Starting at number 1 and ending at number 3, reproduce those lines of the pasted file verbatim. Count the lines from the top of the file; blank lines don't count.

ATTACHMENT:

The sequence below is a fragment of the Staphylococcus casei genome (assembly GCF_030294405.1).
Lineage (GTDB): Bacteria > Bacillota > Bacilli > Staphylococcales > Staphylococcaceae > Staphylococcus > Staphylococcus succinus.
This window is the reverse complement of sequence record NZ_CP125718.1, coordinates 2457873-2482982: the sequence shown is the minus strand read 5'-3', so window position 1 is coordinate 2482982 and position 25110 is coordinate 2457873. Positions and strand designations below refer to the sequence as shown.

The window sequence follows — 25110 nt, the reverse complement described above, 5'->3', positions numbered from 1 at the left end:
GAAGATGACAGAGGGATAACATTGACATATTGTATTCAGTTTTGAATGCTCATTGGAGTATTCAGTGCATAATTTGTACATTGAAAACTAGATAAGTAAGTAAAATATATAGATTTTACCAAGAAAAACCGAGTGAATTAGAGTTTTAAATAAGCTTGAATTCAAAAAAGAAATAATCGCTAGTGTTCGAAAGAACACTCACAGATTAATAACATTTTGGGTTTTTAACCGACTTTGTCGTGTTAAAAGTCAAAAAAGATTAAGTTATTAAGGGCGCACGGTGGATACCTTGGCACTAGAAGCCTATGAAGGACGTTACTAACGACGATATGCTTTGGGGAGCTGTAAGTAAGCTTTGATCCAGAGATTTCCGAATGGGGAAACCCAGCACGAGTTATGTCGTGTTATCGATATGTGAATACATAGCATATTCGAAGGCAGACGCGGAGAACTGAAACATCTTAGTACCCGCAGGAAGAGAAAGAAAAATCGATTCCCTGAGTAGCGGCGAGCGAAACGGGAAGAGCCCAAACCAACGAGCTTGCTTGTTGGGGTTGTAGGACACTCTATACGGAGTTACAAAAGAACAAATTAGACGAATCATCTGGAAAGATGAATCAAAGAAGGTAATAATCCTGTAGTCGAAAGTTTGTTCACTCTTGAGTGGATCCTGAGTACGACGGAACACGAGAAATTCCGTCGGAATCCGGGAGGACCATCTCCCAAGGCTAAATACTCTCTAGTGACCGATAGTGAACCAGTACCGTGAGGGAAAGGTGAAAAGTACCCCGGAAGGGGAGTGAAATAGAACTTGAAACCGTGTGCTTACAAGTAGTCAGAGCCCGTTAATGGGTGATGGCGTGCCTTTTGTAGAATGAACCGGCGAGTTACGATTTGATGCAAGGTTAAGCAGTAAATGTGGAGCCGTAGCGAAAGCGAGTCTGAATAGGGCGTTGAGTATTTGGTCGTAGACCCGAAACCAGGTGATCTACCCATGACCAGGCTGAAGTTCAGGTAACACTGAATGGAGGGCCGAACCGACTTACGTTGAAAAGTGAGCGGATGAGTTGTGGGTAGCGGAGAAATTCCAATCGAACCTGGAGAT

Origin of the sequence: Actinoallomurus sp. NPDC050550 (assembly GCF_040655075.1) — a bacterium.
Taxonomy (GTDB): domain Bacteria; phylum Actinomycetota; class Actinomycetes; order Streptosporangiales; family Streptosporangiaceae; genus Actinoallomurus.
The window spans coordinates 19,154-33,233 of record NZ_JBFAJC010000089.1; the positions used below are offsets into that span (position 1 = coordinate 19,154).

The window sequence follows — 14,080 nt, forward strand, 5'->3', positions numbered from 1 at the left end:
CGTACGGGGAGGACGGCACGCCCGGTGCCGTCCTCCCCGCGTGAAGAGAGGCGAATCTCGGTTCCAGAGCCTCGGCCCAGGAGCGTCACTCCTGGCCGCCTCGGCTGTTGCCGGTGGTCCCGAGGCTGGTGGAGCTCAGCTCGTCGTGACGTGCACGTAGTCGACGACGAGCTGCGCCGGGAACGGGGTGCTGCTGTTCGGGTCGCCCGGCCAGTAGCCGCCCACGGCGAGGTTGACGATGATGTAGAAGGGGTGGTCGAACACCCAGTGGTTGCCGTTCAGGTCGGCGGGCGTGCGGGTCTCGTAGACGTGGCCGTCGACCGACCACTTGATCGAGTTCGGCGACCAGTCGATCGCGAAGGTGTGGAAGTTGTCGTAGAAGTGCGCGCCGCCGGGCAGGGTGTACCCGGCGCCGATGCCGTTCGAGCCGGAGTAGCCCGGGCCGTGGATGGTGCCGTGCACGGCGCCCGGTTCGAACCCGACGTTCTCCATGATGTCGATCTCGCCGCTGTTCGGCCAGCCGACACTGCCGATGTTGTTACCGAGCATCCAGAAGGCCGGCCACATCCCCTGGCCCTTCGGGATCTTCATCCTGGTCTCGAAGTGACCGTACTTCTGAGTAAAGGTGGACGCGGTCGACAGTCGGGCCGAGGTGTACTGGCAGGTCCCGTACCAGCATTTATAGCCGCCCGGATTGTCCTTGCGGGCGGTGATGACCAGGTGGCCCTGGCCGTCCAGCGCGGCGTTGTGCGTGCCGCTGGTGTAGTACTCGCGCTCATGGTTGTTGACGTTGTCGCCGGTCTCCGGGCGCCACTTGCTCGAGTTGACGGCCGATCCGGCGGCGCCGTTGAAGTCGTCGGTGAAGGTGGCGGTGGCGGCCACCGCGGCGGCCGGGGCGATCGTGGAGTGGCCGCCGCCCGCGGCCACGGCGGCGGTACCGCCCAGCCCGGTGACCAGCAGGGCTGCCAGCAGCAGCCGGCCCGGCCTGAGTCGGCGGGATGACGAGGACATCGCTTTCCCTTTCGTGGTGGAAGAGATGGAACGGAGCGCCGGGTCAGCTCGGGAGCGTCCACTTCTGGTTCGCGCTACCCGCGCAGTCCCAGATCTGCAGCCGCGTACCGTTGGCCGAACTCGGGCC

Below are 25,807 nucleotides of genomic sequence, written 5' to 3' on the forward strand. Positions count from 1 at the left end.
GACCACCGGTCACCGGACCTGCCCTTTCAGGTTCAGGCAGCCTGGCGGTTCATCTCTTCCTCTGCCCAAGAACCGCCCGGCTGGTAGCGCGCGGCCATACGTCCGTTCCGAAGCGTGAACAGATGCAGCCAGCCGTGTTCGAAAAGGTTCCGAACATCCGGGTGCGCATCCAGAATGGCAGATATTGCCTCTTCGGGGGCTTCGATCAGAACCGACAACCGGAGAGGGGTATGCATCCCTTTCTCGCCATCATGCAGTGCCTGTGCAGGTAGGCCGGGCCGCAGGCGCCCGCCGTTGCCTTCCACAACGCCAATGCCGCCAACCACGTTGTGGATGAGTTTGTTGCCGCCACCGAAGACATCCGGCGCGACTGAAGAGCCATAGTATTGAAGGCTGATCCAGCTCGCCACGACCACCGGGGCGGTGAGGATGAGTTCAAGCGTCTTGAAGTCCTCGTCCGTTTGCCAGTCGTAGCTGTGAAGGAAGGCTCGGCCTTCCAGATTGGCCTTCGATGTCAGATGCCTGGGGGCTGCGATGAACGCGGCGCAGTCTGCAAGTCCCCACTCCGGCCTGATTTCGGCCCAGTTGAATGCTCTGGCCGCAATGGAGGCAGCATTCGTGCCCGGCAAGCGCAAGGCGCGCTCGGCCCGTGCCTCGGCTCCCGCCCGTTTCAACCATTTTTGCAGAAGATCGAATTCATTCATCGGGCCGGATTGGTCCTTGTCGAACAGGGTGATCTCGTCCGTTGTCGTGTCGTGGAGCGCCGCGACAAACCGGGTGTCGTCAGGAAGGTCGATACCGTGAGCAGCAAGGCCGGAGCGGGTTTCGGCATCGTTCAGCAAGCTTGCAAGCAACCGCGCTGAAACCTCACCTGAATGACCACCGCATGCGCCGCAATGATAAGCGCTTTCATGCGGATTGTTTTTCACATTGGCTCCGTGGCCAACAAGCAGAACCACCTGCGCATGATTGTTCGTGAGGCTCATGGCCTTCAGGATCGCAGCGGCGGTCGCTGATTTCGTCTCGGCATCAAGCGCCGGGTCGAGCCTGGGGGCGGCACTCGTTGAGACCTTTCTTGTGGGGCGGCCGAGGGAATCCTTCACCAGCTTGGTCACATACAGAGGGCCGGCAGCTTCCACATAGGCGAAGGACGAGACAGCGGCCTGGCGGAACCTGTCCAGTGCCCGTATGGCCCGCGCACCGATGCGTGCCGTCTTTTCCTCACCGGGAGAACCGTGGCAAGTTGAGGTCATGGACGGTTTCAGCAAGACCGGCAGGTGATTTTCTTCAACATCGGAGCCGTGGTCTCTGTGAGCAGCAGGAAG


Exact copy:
The sequence below is a fragment of the Staphylococcus casei genome (assembly GCF_030294405.1).
Lineage (GTDB): Bacteria > Bacillota > Bacilli > Staphylococcales > Staphylococcaceae > Staphylococcus > Staphylococcus succinus.
This window is the reverse complement of sequence record NZ_CP125718.1, coordinates 2457873-2482982: the sequence shown is the minus strand read 5'-3', so window position 1 is coordinate 2482982 and position 25110 is coordinate 2457873. Positions and strand designations below refer to the sequence as shown.